- Congressional Lame Duck Session May Include Tax Policies Impacting Real Estate
- White House “Clean Air in Building Challenge” Invites Owner Participation; SEC Delays Climate Rule
- White House Seeks to Speed Up Infrastructure Implementation
Congressional Lame Duck Session May Include Tax Policies Impacting Real Estate
Lawmakers returning after the midterm elections for a lame duck session will work on a possible FY2023 “omnibus” budget package that may include tax policies of importance to commercial real estate.
- The first congressional priority will be a massive “omnibus” budget package that needs to pass by December 16—the deadline set by a Continuing Budget Resolution passed in September—to avoid a partial government shutdown. (Roundtable Weekly, Sept. 30)
- Whether business tax relief—e.g. a delay in the pending phase-out of 100 percent bonus depreciation, tax extenders, or a fix to the business interest deductibility rules—will be attached to an omni package may depend on whether a bipartisan deal can be struck on child tax credit relief. (Politico, Oct. 6 and Tax Policy Center, Oct. 6)
Certain provisions from the Tax Cuts and Jobs Act of 2017 (TCJA) recently expired, including rules related to business interest deductibility. TCJA’s 100% bonus depreciation benefit starts phasing down at the end of this year. Other expired tax provisions include a temporary increase in allocations of low-income housing tax credits (LIHTCs) to states.
- The Real Estate Roundtable has long supported well-designed, targeted tax incentives like the LIHTC that are aimed at boosting the construction and rehabilitation of badly needed affordable and workforce housing. (Roundtable 2022 Policy Agenda Tax Section)
- House Republicans have made the permanent extension of the TCJA tax cuts a key element of their Commitment to America policy agenda. (Bloomberg, Sept. 23 and ABC News, Sept. 22)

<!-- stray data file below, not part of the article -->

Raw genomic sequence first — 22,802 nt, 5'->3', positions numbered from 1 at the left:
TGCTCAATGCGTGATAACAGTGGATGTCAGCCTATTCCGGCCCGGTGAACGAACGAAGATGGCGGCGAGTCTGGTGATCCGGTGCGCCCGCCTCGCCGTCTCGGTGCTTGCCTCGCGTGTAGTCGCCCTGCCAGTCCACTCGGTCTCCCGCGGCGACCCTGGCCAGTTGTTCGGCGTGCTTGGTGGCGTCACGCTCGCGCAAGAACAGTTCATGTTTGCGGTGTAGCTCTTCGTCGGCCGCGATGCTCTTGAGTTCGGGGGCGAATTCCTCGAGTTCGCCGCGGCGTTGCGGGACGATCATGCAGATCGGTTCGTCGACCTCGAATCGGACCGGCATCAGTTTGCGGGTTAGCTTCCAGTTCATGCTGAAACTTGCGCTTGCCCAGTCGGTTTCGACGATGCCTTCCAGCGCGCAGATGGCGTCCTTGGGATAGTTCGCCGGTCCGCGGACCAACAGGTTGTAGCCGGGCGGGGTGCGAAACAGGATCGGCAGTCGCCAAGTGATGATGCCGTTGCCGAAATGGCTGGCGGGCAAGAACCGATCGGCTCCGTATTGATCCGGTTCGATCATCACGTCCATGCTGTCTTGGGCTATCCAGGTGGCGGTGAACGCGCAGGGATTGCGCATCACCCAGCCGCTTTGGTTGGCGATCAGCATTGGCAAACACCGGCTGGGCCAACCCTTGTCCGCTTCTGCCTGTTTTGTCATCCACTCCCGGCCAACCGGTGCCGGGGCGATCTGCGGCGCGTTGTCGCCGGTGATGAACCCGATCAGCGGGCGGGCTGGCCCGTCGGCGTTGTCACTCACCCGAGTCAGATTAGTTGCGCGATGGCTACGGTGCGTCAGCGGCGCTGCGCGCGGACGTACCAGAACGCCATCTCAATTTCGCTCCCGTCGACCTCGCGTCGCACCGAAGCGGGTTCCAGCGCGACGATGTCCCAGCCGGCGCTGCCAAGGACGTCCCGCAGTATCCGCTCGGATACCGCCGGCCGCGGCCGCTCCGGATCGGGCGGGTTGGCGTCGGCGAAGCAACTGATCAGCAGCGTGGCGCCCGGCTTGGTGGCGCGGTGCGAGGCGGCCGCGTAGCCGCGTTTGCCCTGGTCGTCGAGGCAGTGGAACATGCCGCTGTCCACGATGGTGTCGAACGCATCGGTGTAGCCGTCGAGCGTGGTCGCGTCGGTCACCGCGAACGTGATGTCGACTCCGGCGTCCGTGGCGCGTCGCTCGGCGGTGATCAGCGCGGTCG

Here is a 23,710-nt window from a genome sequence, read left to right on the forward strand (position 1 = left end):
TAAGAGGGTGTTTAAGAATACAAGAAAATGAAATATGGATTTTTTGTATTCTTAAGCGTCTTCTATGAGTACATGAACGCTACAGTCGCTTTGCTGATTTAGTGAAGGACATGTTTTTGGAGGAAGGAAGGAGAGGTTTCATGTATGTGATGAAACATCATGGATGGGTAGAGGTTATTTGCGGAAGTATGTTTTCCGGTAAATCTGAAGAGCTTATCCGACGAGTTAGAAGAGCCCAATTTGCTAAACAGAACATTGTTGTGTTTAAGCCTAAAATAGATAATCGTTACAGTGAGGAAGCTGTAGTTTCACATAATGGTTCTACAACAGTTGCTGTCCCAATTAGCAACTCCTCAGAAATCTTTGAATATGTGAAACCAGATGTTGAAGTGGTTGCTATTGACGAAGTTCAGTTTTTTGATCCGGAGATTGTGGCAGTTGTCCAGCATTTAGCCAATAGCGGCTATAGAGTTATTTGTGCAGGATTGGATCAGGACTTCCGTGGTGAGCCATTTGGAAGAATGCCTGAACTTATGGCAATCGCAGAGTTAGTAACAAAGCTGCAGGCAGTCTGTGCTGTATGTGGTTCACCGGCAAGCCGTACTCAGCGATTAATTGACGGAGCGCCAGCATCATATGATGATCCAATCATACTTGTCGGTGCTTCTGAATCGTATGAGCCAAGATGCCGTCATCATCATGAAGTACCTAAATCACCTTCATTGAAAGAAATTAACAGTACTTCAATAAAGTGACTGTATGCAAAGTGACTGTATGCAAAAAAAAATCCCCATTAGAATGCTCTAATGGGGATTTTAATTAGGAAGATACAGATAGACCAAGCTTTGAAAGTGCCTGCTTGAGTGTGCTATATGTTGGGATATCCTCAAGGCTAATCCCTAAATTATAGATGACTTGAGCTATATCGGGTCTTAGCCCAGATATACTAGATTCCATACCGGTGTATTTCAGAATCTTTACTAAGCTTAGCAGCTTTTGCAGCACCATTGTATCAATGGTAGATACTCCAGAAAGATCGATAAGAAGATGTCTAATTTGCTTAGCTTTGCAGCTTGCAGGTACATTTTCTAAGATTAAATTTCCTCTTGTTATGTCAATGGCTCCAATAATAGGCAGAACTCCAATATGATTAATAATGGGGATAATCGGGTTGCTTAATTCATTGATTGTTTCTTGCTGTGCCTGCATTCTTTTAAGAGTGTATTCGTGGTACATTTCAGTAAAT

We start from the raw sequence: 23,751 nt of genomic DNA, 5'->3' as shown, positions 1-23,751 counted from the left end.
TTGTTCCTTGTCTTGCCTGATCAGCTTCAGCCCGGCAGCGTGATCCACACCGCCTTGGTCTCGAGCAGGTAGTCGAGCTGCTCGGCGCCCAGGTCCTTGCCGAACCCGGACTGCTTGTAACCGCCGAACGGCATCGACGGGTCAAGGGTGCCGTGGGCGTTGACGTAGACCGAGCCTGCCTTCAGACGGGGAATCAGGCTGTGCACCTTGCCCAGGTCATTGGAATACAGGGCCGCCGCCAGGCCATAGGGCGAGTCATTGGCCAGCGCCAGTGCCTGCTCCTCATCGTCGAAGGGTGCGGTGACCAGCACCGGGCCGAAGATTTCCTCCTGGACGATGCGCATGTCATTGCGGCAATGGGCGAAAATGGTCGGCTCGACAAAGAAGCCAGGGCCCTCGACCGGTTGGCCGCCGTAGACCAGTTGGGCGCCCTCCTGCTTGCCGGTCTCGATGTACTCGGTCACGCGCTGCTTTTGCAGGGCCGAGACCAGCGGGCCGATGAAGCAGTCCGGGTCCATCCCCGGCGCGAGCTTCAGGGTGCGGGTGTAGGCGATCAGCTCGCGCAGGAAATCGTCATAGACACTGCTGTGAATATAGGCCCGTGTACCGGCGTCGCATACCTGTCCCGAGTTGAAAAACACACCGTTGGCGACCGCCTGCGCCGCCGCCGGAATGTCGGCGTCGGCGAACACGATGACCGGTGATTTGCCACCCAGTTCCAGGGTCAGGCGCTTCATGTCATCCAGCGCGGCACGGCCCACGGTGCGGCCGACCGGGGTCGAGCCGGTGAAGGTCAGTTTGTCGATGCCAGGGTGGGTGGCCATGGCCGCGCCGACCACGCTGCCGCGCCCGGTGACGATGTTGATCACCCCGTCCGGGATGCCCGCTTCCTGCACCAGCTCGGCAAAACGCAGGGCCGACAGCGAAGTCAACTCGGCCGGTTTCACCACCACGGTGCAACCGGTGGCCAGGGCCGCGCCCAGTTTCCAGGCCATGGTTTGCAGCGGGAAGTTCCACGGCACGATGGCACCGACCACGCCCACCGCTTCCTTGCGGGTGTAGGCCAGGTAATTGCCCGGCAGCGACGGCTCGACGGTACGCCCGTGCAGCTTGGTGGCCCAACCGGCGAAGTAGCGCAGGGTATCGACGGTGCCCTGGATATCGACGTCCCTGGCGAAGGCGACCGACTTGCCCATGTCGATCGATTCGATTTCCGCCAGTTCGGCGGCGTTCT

Packed Lame Duck
- A cascade of other national policy issues will vie for attention in the tightly packed lame duck agenda, including reauthorization of defense programs, hurricane relief, immigration, election reform, marriage equality and more. (Axios, Sept. 29)
- House Republican Minority Leader Kevin McCarthy (R-CA) said that if the GOP controls the House in 2023, they will use raising the debt limit as leverage to force spending cuts—which could include cuts to Medicare and Social Security—and possibly limit funding to Ukraine. (PunchBowl, Oct. 18 and Bloomberg Law, Oct. 11)
The House returns Nov. 9 and the Senate on Nov. 14.
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White House “Clean Air in Building Challenge” Invites Owner Participation; SEC Delays Climate Rule
Real estate and other industry leaders recently participated in the first White House Summit on Indoor Air Quality (IAQ) as part of the Biden administration’s continued focus on the benefits of healthy buildings in the pandemic era. (Summit video, Oct. 12 and International WELL Building Institute, Oct. 13)
Building Owner “Pledge”
- The summit included a website launch inviting businesses to participate in the Clean Air in Buildings Challenge, an initiative announced by the administration earlier this year. (Roundtable Weekly, March 18, 2022)
- The Challenge encourages building owners and managers to sign a pledge to:
- Create a clean indoor air “action plan” (e.g., regular HVAC inspections and maintenance)